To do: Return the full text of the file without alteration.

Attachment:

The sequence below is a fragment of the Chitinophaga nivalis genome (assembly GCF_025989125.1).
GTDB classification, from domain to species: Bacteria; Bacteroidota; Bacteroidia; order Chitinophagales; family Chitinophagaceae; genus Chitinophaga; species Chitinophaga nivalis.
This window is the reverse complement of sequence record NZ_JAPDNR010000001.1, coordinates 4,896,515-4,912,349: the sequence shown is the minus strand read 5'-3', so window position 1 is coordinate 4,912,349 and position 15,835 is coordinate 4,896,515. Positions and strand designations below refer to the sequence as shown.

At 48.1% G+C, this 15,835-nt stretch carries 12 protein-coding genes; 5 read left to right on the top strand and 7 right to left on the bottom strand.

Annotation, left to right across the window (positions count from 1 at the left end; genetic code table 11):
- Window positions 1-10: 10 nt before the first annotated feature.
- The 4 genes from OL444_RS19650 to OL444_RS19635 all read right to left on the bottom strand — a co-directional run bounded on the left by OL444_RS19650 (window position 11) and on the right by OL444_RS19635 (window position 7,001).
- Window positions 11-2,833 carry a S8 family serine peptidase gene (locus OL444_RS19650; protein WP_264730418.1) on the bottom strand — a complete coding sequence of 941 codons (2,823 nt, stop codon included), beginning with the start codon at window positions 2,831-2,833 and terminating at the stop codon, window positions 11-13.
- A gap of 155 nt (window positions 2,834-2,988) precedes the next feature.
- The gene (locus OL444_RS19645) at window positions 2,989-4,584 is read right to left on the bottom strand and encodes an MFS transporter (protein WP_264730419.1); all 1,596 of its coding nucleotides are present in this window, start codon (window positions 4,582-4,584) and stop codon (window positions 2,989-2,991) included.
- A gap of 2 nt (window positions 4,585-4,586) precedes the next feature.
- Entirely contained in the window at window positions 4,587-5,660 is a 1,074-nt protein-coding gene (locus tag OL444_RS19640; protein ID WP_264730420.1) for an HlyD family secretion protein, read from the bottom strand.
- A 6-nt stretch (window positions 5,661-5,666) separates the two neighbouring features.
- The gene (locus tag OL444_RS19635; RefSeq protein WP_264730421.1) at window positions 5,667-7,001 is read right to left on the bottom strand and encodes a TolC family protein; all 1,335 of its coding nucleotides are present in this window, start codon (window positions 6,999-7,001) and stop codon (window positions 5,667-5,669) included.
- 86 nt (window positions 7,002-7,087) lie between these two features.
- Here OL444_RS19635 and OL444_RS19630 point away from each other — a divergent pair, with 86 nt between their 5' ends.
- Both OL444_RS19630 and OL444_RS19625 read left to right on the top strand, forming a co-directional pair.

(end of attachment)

The sequence below is a fragment of the Chitinophaga nivalis genome (assembly GCF_025989125.1).
GTDB classification, from domain to species: Bacteria; Bacteroidota; Bacteroidia; order Chitinophagales; family Chitinophagaceae; genus Chitinophaga; species Chitinophaga nivalis.
This window is the reverse complement of sequence record NZ_JAPDNR010000001.1, coordinates 4,896,515-4,912,349: the sequence shown is the minus strand read 5'-3', so window position 1 is coordinate 4,912,349 and position 15,835 is coordinate 4,896,515. Positions and strand designations below refer to the sequence as shown.

At 48.1% G+C, this 15,835-nt stretch carries 12 protein-coding genes; 5 read left to right on the top strand and 7 right to left on the bottom strand.

Annotation, left to right across the window (positions count from 1 at the left end; genetic code table 11):
- Window positions 1-10: 10 nt before the first annotated feature.
- The 4 genes from OL444_RS19650 to OL444_RS19635 all read right to left on the bottom strand — a co-directional run bounded on the left by OL444_RS19650 (window position 11) and on the right by OL444_RS19635 (window position 7,001).
- Window positions 11-2,833 carry a S8 family serine peptidase gene (locus OL444_RS19650; protein WP_264730418.1) on the bottom strand — a complete coding sequence of 941 codons (2,823 nt, stop codon included), beginning with the start codon at window positions 2,831-2,833 and terminating at the stop codon, window positions 11-13.
- A gap of 155 nt (window positions 2,834-2,988) precedes the next feature.
- The gene (locus OL444_RS19645) at window positions 2,989-4,584 is read right to left on the bottom strand and encodes an MFS transporter (protein WP_264730419.1); all 1,596 of its coding nucleotides are present in this window, start codon (window positions 4,582-4,584) and stop codon (window positions 2,989-2,991) included.
- A gap of 2 nt (window positions 4,585-4,586) precedes the next feature.
- Entirely contained in the window at window positions 4,587-5,660 is a 1,074-nt protein-coding gene (locus tag OL444_RS19640; protein ID WP_264730420.1) for an HlyD family secretion protein, read from the bottom strand.
- A 6-nt stretch (window positions 5,661-5,666) separates the two neighbouring features.
- The gene (locus tag OL444_RS19635; RefSeq protein WP_264730421.1) at window positions 5,667-7,001 is read right to left on the bottom strand and encodes a TolC family protein; all 1,335 of its coding nucleotides are present in this window, start codon (window positions 6,999-7,001) and stop codon (window positions 5,667-5,669) included.
- 86 nt (window positions 7,002-7,087) lie between these two features.
- Here OL444_RS19635 and OL444_RS19630 point away from each other — a divergent pair, with 86 nt between their 5' ends.
- Both OL444_RS19630 and OL444_RS19625 read left to right on the top strand, forming a co-directional pair.